I haven't decided for how long I will be away from work. Most likely, I'll start with 6 months and will correct course depending on my burn rate, inflation, and whether I feel I'm progressing toward my goal.
Regarding business ideas, I'll concentrate on projects that could help me decouple the amount of time I work from how much money I make. That is, I'll either build products or develop productized services.
I have a list of +45 ideas that I've started keeping since I devised this plan. Most suck. But these are the ones I've shortlisted to tackle in the short-term:
- Fast Flood: I built a small game called Fast Flood. It got good traction, and I even got a low five-figure offer for it. I have a few improvements that I'd like to try, and I hope, later on, to sell it for more.
- 2X your salary using LinkedIn course: In the last 6 years, I've increased my income by 30% on average every year. I have an okayish educational background but have found good-paying jobs at international organizations, a top-tier consulting firm, and a top-tech European company. I believe I can help other Data scientists learn how to use LinkedIn to make more money and find better jobs.
- Data Visualization with Python course: I teach a course about Data Science at Nuclio Digital School. I've received pretty positive feedback, so I believe I could build an online course and sell it through Gumroad or Udemy.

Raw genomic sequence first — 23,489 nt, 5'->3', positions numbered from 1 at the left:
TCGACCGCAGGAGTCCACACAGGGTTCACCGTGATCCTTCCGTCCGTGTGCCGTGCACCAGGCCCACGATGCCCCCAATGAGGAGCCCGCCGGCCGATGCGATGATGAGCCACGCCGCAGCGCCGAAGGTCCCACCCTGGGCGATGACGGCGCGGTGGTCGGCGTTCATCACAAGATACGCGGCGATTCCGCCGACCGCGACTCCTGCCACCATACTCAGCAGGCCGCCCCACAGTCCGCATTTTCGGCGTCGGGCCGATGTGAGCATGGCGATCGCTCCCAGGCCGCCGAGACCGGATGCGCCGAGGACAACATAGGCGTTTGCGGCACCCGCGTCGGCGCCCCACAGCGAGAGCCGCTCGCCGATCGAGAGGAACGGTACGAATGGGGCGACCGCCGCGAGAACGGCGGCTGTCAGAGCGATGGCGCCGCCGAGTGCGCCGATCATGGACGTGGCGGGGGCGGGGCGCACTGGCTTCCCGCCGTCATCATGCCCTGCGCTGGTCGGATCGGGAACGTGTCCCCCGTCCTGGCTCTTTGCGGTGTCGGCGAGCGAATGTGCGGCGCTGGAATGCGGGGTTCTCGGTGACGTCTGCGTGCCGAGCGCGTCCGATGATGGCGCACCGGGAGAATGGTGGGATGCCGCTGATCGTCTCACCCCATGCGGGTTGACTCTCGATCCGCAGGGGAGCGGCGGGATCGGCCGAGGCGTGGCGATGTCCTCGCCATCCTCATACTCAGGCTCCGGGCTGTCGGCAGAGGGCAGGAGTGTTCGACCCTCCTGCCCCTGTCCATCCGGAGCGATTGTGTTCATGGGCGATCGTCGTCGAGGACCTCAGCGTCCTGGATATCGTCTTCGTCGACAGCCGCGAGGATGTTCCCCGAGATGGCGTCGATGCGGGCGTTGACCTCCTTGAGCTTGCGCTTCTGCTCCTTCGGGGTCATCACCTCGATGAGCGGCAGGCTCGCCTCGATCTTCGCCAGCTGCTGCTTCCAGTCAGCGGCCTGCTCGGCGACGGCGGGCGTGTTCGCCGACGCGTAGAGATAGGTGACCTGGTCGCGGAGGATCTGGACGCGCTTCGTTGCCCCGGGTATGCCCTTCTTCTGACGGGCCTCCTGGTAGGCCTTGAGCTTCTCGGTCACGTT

- Career coaching for Data scientists: Instead of doing a course, I would personally help Data scientists get a higher-paying jobs or help them get into freelancing. I'd charge them a variable fee depending on the salary I help them achieve. There's already at least one startup doing that.
- Grammarly + Quillbot in Spanish: Grammarly is a $10bn company. There might be 364 million Spanish speakers users on the internet. I believe there's a market for a tool that helps you write better in that language.
I'll work on these ideas in the order listed and dedicate up to a month to each of them. If they don't get any traction, I'll move on to the next one. It's also possible that, along the way, I replace some of them with more promising ideas.
Also, I recently received some leads for projects that I believe could become productized services. So I'm going to make some time for that in parallel, while working in the other ideas.
This week I'm starting with Fast Flood. I already have a list of improvements I want to make, so I will focus on that for now.
You can follow my updates on Twitter and LinkedIn.
Thanks to Luis for his feedback on this piece.